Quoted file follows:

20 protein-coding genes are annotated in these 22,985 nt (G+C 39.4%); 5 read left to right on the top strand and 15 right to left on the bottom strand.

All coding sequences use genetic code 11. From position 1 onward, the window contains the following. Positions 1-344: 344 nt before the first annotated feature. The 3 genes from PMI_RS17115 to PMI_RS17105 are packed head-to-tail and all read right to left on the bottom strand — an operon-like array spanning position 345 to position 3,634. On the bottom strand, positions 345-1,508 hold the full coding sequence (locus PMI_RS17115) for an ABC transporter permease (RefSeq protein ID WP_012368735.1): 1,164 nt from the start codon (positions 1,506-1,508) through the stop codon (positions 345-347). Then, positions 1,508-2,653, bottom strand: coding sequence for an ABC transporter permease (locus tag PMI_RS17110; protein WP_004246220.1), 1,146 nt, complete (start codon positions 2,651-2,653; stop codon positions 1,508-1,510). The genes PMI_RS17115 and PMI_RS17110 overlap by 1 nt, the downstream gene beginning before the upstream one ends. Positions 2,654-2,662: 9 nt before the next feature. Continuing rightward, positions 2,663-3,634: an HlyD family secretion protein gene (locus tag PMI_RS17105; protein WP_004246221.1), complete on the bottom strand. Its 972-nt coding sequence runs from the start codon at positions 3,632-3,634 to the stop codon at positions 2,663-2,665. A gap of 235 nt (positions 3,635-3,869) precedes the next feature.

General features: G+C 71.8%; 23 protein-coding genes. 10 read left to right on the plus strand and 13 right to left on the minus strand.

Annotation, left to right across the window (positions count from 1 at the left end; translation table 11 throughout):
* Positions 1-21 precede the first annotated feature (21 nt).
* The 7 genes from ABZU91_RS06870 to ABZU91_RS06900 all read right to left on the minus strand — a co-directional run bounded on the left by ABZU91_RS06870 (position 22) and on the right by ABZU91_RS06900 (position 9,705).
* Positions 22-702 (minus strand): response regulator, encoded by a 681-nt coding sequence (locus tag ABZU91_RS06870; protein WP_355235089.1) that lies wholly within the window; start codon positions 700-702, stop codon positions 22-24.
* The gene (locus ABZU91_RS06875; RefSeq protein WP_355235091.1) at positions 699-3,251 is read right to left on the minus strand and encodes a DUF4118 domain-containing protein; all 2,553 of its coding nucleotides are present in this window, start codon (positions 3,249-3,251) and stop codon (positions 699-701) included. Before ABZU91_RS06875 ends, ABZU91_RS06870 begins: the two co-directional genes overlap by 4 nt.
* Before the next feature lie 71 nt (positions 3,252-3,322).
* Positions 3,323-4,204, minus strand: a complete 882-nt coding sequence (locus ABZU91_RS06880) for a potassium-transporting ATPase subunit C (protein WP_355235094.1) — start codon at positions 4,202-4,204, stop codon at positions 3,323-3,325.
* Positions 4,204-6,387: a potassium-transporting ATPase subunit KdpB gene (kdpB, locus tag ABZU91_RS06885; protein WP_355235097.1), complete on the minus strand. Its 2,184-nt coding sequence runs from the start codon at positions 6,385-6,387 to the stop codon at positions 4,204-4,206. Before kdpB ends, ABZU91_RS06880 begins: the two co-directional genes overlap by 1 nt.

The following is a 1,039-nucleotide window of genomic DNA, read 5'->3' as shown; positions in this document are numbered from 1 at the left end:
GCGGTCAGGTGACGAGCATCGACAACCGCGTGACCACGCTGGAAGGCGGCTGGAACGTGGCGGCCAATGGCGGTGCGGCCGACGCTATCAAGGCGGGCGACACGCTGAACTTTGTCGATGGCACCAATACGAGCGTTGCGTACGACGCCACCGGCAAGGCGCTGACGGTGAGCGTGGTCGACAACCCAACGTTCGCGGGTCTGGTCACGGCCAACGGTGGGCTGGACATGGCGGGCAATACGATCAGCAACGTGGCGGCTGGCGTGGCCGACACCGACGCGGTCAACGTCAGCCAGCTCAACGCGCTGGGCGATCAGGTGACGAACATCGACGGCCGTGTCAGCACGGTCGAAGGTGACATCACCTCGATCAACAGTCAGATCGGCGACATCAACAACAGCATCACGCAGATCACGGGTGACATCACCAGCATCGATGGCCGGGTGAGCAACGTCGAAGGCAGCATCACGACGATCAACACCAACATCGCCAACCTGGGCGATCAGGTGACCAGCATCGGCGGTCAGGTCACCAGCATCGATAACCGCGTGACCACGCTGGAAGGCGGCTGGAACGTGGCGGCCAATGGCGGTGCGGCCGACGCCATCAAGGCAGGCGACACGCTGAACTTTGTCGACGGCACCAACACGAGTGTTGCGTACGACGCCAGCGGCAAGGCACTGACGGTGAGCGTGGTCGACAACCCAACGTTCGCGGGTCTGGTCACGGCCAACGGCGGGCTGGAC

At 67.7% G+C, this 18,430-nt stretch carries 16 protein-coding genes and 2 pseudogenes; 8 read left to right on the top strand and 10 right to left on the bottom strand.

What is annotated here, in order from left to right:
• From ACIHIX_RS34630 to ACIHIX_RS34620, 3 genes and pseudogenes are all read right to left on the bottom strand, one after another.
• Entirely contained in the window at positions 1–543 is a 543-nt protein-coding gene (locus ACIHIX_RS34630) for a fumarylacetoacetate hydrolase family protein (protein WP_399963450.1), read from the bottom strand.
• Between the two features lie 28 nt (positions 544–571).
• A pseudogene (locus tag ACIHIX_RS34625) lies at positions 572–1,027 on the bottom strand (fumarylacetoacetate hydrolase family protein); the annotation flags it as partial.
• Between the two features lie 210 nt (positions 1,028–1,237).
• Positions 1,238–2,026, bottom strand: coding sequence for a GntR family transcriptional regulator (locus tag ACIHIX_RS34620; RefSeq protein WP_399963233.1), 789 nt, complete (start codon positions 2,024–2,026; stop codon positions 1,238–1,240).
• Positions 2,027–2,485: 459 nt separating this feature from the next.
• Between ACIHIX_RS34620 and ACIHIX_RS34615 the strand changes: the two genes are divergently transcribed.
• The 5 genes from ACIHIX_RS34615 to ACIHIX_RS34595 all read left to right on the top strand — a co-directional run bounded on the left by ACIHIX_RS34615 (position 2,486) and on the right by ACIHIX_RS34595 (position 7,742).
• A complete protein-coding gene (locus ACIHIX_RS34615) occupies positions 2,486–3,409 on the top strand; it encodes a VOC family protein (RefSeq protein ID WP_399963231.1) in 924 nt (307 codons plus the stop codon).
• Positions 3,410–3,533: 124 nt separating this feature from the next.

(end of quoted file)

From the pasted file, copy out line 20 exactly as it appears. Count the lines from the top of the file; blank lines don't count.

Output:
• Between the two features lie 210 nt (positions 1,028–1,237).